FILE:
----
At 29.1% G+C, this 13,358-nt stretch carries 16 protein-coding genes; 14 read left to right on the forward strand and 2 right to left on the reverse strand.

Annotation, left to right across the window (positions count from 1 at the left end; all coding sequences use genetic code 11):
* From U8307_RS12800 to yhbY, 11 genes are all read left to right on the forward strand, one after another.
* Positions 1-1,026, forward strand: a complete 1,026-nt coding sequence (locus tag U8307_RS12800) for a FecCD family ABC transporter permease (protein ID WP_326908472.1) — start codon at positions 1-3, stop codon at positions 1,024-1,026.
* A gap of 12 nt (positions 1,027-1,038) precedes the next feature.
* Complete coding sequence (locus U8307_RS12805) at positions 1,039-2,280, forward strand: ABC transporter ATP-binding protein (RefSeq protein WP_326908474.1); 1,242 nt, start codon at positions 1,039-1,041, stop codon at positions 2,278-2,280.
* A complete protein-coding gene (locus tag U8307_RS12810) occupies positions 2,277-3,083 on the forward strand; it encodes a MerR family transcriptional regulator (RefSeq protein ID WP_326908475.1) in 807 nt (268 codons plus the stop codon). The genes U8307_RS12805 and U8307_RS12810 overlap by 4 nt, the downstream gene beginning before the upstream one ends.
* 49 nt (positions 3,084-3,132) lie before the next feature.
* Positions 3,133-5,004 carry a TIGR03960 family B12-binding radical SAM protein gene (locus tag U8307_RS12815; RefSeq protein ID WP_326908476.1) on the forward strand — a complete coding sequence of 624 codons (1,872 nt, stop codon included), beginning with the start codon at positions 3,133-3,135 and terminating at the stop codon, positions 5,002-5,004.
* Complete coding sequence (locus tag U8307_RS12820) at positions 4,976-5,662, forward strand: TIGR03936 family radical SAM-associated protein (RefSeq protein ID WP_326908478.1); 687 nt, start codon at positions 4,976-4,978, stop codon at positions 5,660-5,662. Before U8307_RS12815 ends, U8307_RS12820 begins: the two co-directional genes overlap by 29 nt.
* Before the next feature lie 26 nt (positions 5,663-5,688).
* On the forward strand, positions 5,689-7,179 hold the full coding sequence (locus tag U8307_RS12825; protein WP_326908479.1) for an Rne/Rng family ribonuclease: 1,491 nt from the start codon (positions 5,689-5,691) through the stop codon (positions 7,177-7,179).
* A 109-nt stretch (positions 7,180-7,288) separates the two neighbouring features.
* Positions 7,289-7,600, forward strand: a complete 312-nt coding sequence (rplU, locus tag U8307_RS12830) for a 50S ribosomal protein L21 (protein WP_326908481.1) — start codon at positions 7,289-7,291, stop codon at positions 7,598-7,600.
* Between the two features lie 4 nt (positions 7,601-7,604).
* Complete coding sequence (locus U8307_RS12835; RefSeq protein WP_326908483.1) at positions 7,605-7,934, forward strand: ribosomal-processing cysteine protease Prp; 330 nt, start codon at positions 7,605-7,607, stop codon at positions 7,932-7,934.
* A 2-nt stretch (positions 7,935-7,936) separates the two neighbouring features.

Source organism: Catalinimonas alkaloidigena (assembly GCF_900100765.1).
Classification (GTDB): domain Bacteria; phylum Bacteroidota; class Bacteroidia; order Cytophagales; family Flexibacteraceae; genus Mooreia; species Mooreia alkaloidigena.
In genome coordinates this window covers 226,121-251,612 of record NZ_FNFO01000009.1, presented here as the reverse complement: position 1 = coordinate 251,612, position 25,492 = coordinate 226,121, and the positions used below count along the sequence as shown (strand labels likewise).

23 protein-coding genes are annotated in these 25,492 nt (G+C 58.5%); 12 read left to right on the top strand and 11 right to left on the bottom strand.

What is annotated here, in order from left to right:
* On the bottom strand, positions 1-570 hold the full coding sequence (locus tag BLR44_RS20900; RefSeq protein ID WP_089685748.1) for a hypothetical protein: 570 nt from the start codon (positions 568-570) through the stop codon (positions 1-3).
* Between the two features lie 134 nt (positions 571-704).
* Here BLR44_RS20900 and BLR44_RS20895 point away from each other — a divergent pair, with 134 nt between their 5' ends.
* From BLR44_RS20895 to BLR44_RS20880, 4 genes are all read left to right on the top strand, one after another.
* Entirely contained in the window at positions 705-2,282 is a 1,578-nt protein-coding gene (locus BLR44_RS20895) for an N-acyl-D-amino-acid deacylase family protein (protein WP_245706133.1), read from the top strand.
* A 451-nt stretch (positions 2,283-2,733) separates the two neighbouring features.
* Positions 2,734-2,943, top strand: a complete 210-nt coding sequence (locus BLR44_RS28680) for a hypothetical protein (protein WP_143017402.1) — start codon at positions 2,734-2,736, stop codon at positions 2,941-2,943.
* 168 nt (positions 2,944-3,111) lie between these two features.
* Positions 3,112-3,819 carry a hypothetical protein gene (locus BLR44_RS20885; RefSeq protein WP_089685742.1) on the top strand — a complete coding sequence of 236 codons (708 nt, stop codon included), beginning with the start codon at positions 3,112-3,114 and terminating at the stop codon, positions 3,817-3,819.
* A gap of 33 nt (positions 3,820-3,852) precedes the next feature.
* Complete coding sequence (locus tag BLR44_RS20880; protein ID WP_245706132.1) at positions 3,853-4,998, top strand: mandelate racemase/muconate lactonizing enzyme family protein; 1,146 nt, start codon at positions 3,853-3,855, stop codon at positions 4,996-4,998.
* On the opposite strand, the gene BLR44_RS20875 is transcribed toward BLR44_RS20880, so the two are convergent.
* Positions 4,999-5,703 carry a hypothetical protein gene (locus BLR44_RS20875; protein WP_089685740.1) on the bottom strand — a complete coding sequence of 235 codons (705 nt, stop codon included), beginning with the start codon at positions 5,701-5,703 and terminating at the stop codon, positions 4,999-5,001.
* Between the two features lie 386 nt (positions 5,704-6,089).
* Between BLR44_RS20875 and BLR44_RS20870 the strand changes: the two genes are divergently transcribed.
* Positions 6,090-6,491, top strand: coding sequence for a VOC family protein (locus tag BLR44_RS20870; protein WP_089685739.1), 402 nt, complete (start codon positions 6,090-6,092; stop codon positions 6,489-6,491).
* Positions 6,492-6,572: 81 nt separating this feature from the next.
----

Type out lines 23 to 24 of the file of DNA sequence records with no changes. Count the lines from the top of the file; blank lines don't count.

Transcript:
* On the bottom strand, positions 1-570 hold the full coding sequence (locus tag BLR44_RS20900; RefSeq protein ID WP_089685748.1) for a hypothetical protein: 570 nt from the start codon (positions 568-570) through the stop codon (positions 1-3).
* Between the two features lie 134 nt (positions 571-704).